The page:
Why Serving the Poor May be More Important than Ever

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The Christian church increasingly finds itself marginalized and shut out of the public square. Despite our constitutional protections for religious freedom, public hostility to Christianity is clearly on the rise. In short, the post-Christian era in the West has begun in earnest. This raises the question posed by the late theologian and philosopher, Francis Schaeffer in his 1976 classic book, “How Shall We Then Live?” Schaeffer’s question anticipated a post-Christian world in which the West would jettison the values of Christianity and the Church would find itself at odds with the prevailing culture.

The apostle Peter knew something of pagan culture and its opposition to God’s kingdom. What was his instruction for the persecuted church living in such times? In his first epistle, he wrote: “People who don’t believe are living all around you. They may say that you are doing wrong. So live such good lives that they will see the good you do, and they will give glory to God on the day he comes” (1 Peter 2:12 [ERV]).

Most translations use “good works,” a phrase often discounted by those of us who hold firmly to the Protestant doctrine of Sola Gratia (grace alone).  However, Paul tells us that we were “created in Christ Jesus for good works, which God prepared beforehand, that we should walk in them” (Ephesians 2:10) and James writes that ‘faith without works is dead’ (see James 2:14-17). These “good works” can be anything that seeks the restoration of that which sin has ruined, gives comfort to the suffering, or promotes shalom (the proper ordering of life and the world). However, our Father in Heaven, gives disproportionate attention to serving the poor.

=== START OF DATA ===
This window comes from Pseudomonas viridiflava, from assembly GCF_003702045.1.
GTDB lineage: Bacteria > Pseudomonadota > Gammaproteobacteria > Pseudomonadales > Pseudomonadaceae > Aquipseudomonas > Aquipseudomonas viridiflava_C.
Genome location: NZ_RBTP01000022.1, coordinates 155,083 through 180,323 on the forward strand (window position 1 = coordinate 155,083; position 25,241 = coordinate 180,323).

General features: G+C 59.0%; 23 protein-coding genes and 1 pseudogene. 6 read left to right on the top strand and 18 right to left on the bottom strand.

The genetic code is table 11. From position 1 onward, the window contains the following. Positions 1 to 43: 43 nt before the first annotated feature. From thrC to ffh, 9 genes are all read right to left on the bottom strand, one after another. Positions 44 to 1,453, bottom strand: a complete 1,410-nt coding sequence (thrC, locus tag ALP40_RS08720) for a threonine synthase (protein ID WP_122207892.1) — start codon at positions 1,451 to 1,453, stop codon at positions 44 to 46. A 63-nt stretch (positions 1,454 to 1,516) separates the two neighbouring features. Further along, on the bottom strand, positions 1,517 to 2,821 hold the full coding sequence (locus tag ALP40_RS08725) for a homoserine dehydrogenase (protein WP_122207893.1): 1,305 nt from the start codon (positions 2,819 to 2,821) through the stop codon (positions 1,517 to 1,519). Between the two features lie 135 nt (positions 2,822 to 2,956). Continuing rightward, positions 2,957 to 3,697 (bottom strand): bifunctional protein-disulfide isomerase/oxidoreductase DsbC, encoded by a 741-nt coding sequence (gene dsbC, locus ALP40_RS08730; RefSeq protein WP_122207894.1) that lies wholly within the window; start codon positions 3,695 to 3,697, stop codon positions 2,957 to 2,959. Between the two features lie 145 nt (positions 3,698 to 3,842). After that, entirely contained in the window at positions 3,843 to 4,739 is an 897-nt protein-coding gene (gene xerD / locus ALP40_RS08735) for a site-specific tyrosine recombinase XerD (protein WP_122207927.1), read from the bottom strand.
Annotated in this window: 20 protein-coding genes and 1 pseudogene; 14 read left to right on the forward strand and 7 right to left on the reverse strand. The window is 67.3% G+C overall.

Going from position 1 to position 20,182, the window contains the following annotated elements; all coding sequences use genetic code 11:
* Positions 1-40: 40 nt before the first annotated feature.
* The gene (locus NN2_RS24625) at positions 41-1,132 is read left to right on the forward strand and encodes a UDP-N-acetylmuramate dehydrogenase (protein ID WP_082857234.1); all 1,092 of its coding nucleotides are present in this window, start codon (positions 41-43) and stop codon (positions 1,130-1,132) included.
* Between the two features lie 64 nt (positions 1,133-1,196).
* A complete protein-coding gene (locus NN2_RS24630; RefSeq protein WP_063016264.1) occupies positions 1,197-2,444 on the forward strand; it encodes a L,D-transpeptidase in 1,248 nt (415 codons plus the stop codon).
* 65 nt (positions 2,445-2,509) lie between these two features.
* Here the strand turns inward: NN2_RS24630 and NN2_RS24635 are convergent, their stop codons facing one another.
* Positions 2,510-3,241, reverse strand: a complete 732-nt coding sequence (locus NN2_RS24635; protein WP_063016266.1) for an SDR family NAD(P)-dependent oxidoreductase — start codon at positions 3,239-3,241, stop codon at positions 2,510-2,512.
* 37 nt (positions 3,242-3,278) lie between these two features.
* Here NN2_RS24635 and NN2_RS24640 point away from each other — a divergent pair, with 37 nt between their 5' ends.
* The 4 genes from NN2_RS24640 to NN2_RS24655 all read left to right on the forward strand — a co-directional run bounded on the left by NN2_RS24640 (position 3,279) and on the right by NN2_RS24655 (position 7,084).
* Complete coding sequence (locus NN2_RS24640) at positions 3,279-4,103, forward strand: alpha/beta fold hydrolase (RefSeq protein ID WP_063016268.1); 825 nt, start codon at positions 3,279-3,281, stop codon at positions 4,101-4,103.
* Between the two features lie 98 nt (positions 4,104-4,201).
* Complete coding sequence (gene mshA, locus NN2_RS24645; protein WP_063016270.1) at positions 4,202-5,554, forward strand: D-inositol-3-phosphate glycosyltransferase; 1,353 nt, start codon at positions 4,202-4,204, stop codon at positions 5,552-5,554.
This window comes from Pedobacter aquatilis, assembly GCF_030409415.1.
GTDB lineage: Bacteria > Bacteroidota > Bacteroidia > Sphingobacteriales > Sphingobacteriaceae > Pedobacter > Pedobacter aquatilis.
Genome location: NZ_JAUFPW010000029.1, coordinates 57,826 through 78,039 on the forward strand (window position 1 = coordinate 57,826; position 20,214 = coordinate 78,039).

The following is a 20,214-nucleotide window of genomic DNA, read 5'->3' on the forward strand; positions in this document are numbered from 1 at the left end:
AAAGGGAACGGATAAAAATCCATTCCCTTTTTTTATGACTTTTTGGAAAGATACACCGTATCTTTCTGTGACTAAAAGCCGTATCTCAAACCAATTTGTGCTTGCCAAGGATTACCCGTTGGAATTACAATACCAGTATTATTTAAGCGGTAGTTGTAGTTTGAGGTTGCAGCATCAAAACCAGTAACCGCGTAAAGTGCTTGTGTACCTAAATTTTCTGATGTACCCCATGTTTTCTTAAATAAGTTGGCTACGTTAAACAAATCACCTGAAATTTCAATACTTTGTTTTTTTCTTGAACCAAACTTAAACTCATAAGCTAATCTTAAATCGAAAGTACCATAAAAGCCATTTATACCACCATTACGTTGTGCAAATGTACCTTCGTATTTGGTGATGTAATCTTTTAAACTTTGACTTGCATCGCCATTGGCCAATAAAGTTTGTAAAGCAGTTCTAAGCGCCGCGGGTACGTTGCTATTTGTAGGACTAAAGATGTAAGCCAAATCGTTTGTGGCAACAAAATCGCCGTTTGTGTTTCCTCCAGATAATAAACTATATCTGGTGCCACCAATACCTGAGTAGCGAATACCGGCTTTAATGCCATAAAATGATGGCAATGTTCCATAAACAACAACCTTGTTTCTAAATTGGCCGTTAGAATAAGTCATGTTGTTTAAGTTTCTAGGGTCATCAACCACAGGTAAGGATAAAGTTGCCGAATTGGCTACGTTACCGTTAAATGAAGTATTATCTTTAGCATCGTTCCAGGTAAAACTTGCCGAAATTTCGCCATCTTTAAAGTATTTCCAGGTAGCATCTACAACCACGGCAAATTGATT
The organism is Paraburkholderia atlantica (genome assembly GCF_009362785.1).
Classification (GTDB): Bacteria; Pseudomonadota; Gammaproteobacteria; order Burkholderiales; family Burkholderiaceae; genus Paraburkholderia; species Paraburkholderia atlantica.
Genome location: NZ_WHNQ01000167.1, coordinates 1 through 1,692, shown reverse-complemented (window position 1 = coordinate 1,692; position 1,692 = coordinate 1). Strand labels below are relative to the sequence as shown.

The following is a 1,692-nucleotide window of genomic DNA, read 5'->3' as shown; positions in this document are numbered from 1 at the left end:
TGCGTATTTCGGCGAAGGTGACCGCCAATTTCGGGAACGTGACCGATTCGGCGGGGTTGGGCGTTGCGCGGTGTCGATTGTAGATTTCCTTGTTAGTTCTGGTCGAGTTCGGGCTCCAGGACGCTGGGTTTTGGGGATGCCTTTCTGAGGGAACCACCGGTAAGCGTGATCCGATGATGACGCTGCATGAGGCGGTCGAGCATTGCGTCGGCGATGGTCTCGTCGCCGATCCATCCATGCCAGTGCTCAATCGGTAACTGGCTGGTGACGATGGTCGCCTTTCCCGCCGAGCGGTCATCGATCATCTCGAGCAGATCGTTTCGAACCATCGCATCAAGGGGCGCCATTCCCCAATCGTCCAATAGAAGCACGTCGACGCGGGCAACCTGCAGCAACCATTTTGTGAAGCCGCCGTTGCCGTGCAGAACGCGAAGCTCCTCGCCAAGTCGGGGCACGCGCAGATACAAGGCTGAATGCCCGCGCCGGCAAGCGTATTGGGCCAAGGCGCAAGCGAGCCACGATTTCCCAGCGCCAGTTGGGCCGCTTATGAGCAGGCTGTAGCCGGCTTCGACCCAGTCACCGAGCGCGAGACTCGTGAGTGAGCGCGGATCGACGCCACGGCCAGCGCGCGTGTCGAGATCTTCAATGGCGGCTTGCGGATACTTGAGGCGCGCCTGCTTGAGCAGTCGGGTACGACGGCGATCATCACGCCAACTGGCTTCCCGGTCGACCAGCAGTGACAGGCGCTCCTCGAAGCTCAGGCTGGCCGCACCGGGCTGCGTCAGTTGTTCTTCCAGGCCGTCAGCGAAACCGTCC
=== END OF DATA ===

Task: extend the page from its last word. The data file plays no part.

In fact, it was their Sodom and Gomorrah’s failure to serve the poor that brought destruction upon them according to Ezekiel the Prophet who wrote, “Behold, this was the guilt of your sister Sodom: she and her daughters (small city states including Gomorrah) had pride, excess of food, and prosperous ease, but did not aid the poor and needy” (Ezekiel 16:49). It must be noted that the Lord is here speaking to Israel—they are the “sister” to whom God says in the next verse, “You have committed more abominations than they” (Sodom). Clearly, God is serious about serving the poor!

In the wake of the aforementioned cultural changes sweeping the nation, Christians increasingly find themselves being accused of “doing wrong.” Being Christian is to many synonymous with being bigoted and intolerant. In short, we’re seen as dangerous!

It just might be that consciously Christian missions to the poor may be among the few public expressions of Christian faith that the coming culture will be willing to tolerate. And if Peter is to be trusted (which I think he is) then the corporate expression of our “good works” on behalf of the poor will by God’s matchless grace, draw lost people into his kingdom. This is, in part, why we seek to alleviate poverty: it expresses the heart of our God for this world. Now is not the time to shrink back in the face of opposition but rather to increase our efforts, not against flesh and blood, but by pouring ourselves out for the least to the glory of Jesus, who is now King over this world!